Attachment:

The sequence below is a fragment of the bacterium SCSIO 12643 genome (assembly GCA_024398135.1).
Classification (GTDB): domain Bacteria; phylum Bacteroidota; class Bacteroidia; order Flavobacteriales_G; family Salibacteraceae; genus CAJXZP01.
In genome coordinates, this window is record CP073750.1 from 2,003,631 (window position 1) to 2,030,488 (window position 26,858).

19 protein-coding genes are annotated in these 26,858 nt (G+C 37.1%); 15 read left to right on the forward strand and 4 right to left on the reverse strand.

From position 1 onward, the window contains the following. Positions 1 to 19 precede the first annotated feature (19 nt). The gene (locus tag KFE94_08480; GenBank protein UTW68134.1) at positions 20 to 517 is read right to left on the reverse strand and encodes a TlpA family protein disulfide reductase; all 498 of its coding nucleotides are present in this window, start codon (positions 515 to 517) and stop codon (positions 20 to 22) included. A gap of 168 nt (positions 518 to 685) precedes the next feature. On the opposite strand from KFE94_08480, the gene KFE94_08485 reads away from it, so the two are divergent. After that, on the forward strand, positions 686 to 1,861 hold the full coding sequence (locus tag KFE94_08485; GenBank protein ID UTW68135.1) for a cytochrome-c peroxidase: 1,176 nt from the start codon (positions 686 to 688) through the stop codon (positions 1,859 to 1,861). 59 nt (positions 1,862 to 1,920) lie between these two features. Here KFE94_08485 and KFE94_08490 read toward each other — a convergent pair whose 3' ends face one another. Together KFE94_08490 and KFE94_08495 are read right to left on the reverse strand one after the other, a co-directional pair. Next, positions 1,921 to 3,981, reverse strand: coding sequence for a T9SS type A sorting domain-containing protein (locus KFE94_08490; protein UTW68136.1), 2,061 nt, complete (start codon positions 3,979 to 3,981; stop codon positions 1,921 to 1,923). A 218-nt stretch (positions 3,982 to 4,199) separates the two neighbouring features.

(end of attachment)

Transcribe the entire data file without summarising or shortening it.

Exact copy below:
The sequence below is a fragment of the bacterium SCSIO 12643 genome (assembly GCA_024398135.1).
Classification (GTDB): domain Bacteria; phylum Bacteroidota; class Bacteroidia; order Flavobacteriales_G; family Salibacteraceae; genus CAJXZP01.
In genome coordinates, this window is record CP073750.1 from 2,003,631 (window position 1) to 2,030,488 (window position 26,858).

19 protein-coding genes are annotated in these 26,858 nt (G+C 37.1%); 15 read left to right on the forward strand and 4 right to left on the reverse strand.

From position 1 onward, the window contains the following. Positions 1 to 19 precede the first annotated feature (19 nt). The gene (locus tag KFE94_08480; GenBank protein UTW68134.1) at positions 20 to 517 is read right to left on the reverse strand and encodes a TlpA family protein disulfide reductase; all 498 of its coding nucleotides are present in this window, start codon (positions 515 to 517) and stop codon (positions 20 to 22) included. A gap of 168 nt (positions 518 to 685) precedes the next feature. On the opposite strand from KFE94_08480, the gene KFE94_08485 reads away from it, so the two are divergent. After that, on the forward strand, positions 686 to 1,861 hold the full coding sequence (locus tag KFE94_08485; GenBank protein ID UTW68135.1) for a cytochrome-c peroxidase: 1,176 nt from the start codon (positions 686 to 688) through the stop codon (positions 1,859 to 1,861). 59 nt (positions 1,862 to 1,920) lie between these two features. Here KFE94_08485 and KFE94_08490 read toward each other — a convergent pair whose 3' ends face one another. Together KFE94_08490 and KFE94_08495 are read right to left on the reverse strand one after the other, a co-directional pair. Next, positions 1,921 to 3,981, reverse strand: coding sequence for a T9SS type A sorting domain-containing protein (locus KFE94_08490; protein UTW68136.1), 2,061 nt, complete (start codon positions 3,979 to 3,981; stop codon positions 1,921 to 1,923). A 218-nt stretch (positions 3,982 to 4,199) separates the two neighbouring features.